Roses under the Miombo Trees
A memoir by Amanda Parkyn (then Lloyd) set in 1960’s colonial Southern Africa with chapters on her life in Abercorn. Based on the letters she wrote home to her parents in England, it covers significant events in Rhodesia’s history as uniquely witnessed through the eyes of a young housewife.
As a young English bride, Amanda finds herself in 1960’s Southern Rhodesia, where Ian Smith’s Rhodesia Party is soon to be elected, and subsequently in Abercorn at the northernmost tip of Northern Rhodesia as it is about to be granted its independence.
The memoir describes the carefree enjoyment of a privileged white lifestyle in the African sunshine, the fun and resourcefulness of communities making their own entertainment and the support and friendship of young wives and mothers far from ‘home’. But it also uncovers a young woman’s hidden unease at the foreignness of it all, of being white among black Africans, and Amanda as narrator must face her young self’s casual racism and colonial attitudes.
Link to NRZAM Ian Singer's website that has numerous documents on the history of the country including
The Northern Rhodesia Journal
The New Guide to the the Little Known Waterfalls of Zambia Volume II
To preview the book click on this link
WHOLESALE DISTRIBUTOR - SALES & ENQUIRIES -ZAMBIA & INTERNATIONAL
Gadsden Books +260 977841643. PO Box 32581
3779 Chilubula Close, Olympia Park, Lusaka
Contact: Fay Gadsden email@example.com
Novels set in Zambia
Tanvi Bush’s Witch Girl
“Through a unique blend of issues such as witchcraft, AIDS activism, religious extremism, Tanvi weaves together a thrilling narrative with vivid descriptions and unforgettable characters.”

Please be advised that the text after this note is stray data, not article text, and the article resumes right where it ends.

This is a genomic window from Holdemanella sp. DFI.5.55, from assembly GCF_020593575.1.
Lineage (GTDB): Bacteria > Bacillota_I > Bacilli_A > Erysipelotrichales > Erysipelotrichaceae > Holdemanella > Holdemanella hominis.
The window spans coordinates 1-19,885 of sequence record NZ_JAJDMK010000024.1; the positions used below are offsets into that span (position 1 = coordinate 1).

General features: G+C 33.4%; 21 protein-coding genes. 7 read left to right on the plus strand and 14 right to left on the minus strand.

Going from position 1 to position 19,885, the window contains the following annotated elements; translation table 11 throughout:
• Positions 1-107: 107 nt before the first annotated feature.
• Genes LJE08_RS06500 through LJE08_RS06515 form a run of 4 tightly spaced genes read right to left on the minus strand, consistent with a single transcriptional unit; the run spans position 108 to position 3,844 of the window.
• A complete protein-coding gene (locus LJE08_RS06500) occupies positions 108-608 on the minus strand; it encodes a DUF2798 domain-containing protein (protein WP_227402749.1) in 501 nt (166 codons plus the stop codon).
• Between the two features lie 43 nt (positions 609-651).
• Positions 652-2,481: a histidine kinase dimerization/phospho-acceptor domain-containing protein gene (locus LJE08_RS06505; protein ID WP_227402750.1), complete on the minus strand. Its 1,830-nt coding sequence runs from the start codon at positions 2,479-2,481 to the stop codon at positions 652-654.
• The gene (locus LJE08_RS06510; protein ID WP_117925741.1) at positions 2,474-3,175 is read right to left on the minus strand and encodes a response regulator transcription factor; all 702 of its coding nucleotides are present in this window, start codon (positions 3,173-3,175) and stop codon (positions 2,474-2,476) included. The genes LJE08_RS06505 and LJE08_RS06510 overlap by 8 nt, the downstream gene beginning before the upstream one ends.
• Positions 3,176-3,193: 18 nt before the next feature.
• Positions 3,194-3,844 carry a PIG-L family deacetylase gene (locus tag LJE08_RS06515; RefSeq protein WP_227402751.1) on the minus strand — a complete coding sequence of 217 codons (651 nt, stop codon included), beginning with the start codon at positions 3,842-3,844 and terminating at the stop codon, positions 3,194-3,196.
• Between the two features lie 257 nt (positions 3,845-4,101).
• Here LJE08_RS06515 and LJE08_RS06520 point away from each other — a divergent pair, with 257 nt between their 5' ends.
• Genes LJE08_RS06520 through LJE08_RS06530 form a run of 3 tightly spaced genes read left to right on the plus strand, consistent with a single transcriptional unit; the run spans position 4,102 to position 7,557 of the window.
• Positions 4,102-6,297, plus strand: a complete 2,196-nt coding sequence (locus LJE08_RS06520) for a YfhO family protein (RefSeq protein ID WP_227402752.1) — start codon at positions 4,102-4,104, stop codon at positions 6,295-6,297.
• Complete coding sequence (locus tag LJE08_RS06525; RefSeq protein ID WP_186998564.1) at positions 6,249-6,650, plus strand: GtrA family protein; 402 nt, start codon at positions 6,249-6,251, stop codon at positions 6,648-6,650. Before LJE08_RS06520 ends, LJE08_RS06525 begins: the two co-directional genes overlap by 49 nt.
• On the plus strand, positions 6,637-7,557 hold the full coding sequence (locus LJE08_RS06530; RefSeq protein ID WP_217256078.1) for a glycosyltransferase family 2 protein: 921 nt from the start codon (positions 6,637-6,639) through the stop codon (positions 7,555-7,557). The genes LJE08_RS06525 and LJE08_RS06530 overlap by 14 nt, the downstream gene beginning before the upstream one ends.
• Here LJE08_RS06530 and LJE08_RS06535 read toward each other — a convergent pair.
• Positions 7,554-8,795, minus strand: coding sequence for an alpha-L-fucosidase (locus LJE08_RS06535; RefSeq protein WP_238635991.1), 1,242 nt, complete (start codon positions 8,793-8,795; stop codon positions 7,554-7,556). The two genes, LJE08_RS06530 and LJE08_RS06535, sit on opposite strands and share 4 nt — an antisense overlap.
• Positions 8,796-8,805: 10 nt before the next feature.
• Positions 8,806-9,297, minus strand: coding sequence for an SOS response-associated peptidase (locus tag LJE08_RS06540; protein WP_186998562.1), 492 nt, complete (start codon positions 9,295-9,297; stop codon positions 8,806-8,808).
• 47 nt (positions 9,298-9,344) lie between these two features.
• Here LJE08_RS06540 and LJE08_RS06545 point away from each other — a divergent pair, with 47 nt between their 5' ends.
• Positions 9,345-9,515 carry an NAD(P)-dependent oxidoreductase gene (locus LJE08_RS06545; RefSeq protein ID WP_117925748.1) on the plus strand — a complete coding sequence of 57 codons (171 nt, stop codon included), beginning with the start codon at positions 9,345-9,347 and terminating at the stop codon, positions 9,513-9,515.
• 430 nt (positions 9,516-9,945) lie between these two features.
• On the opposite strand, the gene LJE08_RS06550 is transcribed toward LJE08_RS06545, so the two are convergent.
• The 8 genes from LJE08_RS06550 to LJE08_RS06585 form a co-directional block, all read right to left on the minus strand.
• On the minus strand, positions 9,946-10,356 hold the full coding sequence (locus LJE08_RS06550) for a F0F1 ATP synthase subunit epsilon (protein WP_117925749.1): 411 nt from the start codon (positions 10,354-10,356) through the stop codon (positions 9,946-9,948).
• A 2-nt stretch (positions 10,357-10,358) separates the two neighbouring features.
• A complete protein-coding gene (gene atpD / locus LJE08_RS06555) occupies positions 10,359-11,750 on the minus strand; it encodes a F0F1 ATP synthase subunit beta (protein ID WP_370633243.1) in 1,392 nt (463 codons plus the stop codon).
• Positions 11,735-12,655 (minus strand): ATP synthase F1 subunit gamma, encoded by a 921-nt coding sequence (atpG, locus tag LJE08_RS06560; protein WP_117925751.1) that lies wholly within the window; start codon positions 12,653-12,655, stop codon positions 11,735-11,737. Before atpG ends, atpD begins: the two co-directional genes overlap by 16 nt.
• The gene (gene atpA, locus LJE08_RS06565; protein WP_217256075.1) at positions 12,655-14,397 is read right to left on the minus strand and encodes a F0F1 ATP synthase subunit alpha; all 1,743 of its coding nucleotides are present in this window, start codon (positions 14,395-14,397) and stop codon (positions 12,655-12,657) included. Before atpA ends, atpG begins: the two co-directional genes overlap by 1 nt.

Ruth Hartley's "The Shaping of Water"
A character-driven tale of three couples in Lusaka and Siavonga whose ideals and dreams founder on the rock of political realities in Central Africa.
Available from: http://www.troubador.co.uk/book_info.asp?bookid=2441 and http://www.bookdepository.co.uk, (the latter post-free) also Amazon, WH Smith and Waterstones and from many bookshops and libraries.
Just Published: Callum Christie's Goodbye Colonialism, Farewell Feudalism
Accomodation in Mbala
For those who wish to revisit old haunts there is now a rest house on the shores of Lake Chila
Some useful websites
Northern Rhodesia Journal
Until some recent research by Mary Mbewe Mazimba and others it was generally forgotten that Abercorn/Mbala was home to some 400 Polish refugees during the Second World War
Other Polish Camps in East Africa have brief descriptions in
lists the following camps.
“In mid-1944, East Africa hosted over 13,000 Polish citizens. They settled in transit and permanent camps in the British colonies of Uganda, Kenya, and Tanganyika. In Uganda, the camps were located in Masindi and Koya on Lake Victoria. In Kenya, they were located in Rongai, Manira, Makindu, Nairobi, and Nyali near Mombasa. In Tanganyika, the largest settlement was Tengeru (4,000 refugees) and smaller camps were located in Kigoma, Kidugala, Ifunda, Kondoa, and Morogoro.
South Africa, South Rhodesia, and North Rhodesia also became the home of Poles. The largest of these settlements were: in the Union of South Africa Oudtshoorn; in North Rhodesia Abercorn, Bwana M'Kubwa, Fort Jameson, Livingstone, and Lusaka; in South Rhodesia Digglefold, Marandellas, Rusape, and Gatooma.
In Africa, Polish schools, churches, hospitals, civic centers, and manufacturing and service cooperatives were founded and Polish culture prospered. African radio stations ran programs in the Polish language and there waseven a Polish press. In South Africa alone there were 18 Polish schools with about 1,800 students in attendance.” [dpcamps.org/Poland]
Marian Gamwell's recollections of her work during World War II - Audio File.
From the Imperial War Museum's audio collection
British ambulance driver with Scottish Women’s Hospital in France, 1914-1915; ambulance driver with First Aid Nursing Yeomanry in Belgium and France, 1915-1918; Commandant served with First Aid Nursing Yeomanry in GB, Middle East and India, 1940-1946.